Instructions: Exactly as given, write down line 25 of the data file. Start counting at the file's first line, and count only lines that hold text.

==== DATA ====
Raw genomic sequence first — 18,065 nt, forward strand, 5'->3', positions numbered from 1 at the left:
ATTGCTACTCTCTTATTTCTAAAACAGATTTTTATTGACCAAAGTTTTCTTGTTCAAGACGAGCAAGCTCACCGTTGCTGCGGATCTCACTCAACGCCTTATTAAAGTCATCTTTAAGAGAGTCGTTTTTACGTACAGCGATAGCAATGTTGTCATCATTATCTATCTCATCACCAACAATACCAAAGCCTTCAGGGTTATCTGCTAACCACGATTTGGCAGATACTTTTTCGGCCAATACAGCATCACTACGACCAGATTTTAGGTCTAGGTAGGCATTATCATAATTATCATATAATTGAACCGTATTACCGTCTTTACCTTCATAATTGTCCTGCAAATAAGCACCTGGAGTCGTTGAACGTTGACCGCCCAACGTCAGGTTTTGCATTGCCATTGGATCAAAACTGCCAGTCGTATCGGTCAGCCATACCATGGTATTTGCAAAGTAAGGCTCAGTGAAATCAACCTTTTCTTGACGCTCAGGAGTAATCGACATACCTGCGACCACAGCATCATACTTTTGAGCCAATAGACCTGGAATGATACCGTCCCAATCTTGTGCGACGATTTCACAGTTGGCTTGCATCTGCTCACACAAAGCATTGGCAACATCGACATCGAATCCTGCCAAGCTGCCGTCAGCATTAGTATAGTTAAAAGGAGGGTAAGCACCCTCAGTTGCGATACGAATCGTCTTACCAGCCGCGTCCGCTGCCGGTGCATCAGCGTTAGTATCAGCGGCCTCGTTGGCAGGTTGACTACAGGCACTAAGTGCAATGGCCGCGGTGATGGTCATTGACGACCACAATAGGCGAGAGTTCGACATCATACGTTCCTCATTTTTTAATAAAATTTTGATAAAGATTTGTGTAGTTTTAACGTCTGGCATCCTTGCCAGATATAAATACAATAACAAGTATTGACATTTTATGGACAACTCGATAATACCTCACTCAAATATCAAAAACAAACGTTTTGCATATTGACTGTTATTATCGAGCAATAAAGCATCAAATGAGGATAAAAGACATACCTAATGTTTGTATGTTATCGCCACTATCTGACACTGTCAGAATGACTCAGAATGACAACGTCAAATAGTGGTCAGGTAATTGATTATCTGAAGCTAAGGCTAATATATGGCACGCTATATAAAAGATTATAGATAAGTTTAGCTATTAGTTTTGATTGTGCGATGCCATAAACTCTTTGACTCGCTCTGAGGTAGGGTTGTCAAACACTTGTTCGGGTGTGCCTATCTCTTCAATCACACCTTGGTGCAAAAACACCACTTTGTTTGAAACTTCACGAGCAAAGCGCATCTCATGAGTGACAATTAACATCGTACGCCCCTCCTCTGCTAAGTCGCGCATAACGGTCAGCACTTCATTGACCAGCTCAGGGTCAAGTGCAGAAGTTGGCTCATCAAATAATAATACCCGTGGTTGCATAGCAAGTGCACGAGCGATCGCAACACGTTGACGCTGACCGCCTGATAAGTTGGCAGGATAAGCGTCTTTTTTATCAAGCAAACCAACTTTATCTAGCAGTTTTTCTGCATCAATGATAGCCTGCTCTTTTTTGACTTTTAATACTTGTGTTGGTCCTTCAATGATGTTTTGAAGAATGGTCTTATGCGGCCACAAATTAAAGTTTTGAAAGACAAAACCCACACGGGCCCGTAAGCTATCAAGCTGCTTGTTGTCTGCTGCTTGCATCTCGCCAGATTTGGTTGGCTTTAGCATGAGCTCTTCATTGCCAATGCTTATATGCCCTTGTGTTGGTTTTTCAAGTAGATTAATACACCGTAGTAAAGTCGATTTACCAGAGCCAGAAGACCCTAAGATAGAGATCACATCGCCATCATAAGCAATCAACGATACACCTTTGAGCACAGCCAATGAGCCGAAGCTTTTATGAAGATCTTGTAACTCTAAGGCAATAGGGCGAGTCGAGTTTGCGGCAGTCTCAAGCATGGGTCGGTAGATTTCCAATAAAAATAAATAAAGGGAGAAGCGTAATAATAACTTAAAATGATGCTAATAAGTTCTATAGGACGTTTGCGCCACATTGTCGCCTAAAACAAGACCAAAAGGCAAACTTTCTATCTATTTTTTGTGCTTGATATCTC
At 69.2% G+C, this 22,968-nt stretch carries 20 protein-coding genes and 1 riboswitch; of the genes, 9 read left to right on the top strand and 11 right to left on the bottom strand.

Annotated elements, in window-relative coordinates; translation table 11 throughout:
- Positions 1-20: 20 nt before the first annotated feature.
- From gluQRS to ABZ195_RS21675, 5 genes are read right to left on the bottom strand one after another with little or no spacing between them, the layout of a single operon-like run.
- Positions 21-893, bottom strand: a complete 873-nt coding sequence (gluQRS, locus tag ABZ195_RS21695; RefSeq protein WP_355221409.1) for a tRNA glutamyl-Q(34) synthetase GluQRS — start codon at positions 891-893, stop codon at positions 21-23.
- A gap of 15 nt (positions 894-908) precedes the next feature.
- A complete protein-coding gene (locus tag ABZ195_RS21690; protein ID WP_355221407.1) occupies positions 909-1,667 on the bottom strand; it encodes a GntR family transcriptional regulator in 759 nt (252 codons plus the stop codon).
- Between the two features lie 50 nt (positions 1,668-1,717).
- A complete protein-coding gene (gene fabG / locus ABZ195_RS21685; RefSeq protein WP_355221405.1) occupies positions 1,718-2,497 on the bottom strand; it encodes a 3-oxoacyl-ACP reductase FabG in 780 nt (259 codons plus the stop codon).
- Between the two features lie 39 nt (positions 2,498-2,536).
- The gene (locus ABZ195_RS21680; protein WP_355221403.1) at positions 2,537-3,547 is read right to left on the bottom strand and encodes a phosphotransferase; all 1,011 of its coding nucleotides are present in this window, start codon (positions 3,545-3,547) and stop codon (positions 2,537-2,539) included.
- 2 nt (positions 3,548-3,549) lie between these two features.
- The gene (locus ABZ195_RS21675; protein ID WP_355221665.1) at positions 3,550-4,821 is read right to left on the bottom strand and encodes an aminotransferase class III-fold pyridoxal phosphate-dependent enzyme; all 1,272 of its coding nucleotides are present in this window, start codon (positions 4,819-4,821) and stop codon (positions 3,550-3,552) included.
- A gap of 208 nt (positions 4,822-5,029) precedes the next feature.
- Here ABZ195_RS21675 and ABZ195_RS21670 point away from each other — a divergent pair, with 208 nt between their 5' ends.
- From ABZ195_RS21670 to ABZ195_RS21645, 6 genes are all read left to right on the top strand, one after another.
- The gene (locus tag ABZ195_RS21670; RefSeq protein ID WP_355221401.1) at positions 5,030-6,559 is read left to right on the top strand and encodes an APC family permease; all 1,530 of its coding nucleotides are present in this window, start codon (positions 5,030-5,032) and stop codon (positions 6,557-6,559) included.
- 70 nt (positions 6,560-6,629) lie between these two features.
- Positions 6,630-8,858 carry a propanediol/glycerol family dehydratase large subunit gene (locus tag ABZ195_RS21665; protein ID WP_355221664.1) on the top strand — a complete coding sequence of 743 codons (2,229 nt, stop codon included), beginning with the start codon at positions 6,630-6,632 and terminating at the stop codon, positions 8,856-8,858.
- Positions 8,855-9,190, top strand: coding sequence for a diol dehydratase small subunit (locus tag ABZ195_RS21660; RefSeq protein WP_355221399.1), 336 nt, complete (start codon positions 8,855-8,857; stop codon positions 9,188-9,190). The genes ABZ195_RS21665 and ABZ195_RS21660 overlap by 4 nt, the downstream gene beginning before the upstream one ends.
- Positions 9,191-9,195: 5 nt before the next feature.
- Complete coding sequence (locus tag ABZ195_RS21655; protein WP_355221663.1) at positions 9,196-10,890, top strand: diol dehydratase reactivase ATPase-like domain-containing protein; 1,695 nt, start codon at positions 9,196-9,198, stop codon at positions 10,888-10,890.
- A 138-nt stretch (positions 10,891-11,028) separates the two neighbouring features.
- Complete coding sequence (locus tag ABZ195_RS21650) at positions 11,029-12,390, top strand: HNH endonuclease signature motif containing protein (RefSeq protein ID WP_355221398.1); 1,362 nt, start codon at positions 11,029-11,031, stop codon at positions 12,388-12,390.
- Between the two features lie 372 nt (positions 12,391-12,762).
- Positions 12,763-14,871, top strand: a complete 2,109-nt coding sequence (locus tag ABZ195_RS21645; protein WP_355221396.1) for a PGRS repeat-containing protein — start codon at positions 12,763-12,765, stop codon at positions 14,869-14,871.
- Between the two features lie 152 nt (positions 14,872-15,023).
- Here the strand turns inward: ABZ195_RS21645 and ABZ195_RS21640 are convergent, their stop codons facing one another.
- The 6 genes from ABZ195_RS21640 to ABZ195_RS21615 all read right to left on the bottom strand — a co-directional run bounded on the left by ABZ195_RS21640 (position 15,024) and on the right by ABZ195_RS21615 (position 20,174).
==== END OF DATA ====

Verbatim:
- A 138-nt stretch (positions 10,891-11,028) separates the two neighbouring features.